fell to pieces at the first trial; a knife-cleaner that spoilt all the knives; or a sweeper that picked the nap neatly off the carpet, and left the dirt; labor-saving soap that took the skin off one's hands; infallible cements which stuck firmly to nothing but the fingers of the deluded buyer; and every kind of tin-ware, from a toy savings-bank for odd pennies, to a wonderful boiler which would wash articles in its own steam, with every prospect of exploding in the process.
In vain Meg begged him to stop. John laughed at him, and Jo called him "Mr. Toodles." He was possessed with a mania for patronizing Yankee ingenuity, and seeing his friends fitly furnished forth. So each week beheld some fresh absurdity.
Everything was done at last, even to Amy's arranging different colored soaps to match the different colored rooms, and Beth's setting the table for the first meal.
"Are you satisfied? Does it seem like home, and do you feel as if you should be happy here?" asked Mrs. March, as she and her daughter went through the new kingdom, arm-in-arm—for just then they seemed to cling together more tenderly than ever.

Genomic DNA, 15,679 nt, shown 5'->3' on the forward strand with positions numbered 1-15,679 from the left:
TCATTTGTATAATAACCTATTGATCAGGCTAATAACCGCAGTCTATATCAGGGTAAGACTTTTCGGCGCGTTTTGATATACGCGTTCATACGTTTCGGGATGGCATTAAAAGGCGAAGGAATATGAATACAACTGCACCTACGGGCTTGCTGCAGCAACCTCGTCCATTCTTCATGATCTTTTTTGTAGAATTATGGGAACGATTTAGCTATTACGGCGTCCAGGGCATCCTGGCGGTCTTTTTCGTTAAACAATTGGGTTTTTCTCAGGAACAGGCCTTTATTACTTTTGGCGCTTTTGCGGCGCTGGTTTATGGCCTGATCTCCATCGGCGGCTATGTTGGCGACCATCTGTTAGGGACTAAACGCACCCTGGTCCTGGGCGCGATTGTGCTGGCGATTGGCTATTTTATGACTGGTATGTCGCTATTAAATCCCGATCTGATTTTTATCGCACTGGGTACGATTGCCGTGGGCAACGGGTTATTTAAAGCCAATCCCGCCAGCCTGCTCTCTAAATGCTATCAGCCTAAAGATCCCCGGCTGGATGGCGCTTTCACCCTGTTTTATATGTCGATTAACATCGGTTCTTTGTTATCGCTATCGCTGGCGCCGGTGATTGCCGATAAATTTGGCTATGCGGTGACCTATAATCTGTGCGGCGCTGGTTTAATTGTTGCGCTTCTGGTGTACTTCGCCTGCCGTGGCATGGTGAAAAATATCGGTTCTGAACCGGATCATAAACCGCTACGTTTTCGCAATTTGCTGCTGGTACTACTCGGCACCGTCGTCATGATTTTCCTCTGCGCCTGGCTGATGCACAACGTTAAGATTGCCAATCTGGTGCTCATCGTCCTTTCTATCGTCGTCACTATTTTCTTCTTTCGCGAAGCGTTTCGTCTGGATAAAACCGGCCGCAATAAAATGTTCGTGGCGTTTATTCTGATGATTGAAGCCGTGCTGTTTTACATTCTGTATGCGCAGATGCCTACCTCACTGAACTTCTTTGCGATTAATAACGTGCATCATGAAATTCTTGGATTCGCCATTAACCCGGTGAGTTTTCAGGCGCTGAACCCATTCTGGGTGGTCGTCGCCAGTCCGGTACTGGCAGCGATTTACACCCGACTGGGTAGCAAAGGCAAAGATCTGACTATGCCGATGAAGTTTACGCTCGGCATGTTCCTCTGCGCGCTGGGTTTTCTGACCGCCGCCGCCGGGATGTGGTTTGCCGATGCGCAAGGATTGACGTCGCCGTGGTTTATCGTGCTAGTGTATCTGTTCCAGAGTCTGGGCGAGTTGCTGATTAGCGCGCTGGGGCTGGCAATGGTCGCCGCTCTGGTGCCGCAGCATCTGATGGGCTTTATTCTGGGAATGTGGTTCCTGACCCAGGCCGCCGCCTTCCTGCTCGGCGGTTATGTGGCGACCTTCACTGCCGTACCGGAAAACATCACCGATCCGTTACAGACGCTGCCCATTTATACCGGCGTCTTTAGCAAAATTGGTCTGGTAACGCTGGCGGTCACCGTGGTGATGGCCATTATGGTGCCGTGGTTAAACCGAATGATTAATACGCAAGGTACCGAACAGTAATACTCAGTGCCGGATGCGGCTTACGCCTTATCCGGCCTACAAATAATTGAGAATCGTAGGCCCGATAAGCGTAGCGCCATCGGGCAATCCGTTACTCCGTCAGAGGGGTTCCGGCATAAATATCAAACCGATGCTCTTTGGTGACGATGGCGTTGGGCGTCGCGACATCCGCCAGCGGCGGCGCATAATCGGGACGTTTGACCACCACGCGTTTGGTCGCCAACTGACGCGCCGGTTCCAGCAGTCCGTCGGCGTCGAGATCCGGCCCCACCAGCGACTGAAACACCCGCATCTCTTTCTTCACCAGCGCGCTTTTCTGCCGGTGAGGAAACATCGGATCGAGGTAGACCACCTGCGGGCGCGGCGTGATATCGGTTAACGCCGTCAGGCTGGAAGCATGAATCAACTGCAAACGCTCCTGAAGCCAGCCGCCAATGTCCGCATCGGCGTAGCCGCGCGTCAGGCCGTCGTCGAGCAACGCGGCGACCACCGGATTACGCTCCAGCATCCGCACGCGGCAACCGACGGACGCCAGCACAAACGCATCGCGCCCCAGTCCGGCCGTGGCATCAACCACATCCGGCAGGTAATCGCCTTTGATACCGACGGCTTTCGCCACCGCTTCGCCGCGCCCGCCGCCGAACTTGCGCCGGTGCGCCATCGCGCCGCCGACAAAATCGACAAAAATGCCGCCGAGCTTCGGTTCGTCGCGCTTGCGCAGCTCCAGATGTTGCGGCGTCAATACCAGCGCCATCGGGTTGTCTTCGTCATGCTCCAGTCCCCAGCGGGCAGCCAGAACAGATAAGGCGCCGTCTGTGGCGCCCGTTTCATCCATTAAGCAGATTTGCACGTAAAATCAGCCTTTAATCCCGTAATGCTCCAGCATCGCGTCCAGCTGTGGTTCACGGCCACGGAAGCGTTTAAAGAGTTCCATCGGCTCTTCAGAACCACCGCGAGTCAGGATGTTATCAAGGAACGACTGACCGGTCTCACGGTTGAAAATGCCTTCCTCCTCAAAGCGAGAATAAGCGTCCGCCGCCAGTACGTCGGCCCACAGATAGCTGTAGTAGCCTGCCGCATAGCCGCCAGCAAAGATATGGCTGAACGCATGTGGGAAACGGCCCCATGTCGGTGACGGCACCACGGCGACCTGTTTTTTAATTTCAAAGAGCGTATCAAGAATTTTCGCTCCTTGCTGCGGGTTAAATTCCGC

"Yes, mother, perfectly satisfied, thanks to you all, and so happy that I can't talk about it," answered Meg, with a look that was better than words.
"If she only had a servant or two it would be all right," said Amy, coming out of the parlor, where she had been trying to decide whether the bronze Mercury looked best on the whatnot or the mantle-piece.
"Mother and I have talked that over, and I have made up my mind to try her way first. There will be